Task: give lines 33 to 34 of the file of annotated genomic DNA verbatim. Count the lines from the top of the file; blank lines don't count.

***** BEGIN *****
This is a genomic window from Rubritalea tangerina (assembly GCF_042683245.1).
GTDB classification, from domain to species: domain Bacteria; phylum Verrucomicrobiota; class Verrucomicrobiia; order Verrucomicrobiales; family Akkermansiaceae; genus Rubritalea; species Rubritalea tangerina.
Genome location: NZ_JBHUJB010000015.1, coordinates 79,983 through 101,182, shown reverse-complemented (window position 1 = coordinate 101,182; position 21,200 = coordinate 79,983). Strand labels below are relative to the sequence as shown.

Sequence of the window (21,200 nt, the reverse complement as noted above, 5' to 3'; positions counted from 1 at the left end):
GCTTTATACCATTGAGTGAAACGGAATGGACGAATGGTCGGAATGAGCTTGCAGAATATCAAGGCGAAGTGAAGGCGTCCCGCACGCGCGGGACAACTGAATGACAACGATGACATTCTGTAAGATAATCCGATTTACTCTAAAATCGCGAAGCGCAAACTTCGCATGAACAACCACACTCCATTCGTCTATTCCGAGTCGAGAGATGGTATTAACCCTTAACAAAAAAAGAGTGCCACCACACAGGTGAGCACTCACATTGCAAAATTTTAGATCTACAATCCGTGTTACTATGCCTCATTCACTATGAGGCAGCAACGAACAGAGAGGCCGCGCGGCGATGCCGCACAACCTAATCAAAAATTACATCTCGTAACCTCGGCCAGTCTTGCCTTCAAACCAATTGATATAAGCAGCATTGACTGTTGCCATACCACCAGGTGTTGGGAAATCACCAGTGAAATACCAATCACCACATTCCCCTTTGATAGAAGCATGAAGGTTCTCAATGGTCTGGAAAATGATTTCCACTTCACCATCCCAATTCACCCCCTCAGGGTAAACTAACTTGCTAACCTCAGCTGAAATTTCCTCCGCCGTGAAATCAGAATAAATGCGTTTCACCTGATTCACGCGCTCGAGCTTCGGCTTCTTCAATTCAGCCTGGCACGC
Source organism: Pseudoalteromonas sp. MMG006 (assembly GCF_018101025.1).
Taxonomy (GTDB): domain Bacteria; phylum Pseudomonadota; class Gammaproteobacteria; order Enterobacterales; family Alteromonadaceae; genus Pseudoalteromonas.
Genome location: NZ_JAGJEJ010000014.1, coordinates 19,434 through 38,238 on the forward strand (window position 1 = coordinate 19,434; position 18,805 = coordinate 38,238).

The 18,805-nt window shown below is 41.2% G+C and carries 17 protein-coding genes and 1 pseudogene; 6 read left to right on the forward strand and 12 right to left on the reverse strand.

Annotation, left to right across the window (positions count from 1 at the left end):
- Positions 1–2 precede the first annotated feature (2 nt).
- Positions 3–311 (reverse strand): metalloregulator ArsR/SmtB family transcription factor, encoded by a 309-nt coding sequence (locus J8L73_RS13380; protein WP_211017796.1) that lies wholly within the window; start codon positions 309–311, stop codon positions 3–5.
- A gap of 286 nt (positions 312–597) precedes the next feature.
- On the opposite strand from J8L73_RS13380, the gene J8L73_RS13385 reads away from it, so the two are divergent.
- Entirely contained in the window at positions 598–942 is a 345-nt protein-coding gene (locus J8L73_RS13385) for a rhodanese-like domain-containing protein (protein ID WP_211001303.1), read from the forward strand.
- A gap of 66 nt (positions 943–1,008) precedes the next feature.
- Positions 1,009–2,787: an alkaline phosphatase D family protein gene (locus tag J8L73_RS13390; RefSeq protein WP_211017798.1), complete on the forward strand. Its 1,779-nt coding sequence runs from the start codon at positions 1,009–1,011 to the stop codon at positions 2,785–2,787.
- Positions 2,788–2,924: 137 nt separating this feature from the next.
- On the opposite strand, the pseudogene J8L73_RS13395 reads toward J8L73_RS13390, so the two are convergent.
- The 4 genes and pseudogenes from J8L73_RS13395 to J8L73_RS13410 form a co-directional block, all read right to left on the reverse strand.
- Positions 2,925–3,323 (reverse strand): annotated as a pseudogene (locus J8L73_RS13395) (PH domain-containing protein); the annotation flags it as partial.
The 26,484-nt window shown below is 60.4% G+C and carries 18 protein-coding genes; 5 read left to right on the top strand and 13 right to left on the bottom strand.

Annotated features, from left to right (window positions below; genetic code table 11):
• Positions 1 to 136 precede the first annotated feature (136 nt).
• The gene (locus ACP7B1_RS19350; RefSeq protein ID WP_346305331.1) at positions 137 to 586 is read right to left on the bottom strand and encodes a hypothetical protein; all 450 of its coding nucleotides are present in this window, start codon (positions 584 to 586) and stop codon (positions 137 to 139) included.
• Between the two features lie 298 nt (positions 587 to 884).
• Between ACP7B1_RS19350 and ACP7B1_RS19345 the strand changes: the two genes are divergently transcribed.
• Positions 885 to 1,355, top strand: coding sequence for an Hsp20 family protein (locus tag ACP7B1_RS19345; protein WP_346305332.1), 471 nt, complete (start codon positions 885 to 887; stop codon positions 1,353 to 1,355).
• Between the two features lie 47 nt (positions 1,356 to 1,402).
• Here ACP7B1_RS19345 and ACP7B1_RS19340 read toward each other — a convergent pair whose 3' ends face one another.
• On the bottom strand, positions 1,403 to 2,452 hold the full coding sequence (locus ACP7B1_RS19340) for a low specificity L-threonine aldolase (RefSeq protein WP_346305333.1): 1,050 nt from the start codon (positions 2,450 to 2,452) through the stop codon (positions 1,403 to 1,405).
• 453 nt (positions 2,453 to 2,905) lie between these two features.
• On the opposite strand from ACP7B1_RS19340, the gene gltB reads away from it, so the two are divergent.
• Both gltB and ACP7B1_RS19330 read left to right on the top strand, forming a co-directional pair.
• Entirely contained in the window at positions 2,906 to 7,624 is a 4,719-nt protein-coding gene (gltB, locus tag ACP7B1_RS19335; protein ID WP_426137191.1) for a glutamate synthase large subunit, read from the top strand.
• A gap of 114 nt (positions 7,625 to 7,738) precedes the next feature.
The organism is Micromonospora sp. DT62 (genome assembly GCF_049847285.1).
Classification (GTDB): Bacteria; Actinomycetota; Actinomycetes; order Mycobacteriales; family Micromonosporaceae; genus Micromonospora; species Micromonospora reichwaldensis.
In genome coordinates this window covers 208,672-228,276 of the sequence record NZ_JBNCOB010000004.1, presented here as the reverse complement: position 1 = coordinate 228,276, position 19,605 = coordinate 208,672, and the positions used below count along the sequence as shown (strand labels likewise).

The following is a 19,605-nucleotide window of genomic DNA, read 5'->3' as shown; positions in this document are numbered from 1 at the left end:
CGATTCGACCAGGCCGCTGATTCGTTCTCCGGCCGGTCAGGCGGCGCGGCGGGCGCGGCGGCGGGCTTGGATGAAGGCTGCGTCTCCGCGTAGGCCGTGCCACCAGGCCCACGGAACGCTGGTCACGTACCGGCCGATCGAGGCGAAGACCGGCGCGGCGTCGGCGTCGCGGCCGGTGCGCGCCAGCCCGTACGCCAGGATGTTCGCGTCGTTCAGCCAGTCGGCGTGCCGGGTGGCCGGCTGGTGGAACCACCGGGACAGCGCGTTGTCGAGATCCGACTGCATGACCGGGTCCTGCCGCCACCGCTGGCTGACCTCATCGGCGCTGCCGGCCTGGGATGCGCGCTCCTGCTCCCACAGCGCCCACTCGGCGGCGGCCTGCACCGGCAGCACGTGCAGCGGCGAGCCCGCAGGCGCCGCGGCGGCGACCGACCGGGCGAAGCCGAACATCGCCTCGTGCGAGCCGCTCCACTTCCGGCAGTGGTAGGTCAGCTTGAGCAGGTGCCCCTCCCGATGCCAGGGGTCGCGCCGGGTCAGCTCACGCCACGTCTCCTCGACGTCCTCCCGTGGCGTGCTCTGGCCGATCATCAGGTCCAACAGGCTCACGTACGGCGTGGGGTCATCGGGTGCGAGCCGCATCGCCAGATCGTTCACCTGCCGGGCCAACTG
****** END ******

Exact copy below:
• On the opposite strand from ACP7B1_RS19340, the gene gltB reads away from it, so the two are divergent.
• Both gltB and ACP7B1_RS19330 read left to right on the top strand, forming a co-directional pair.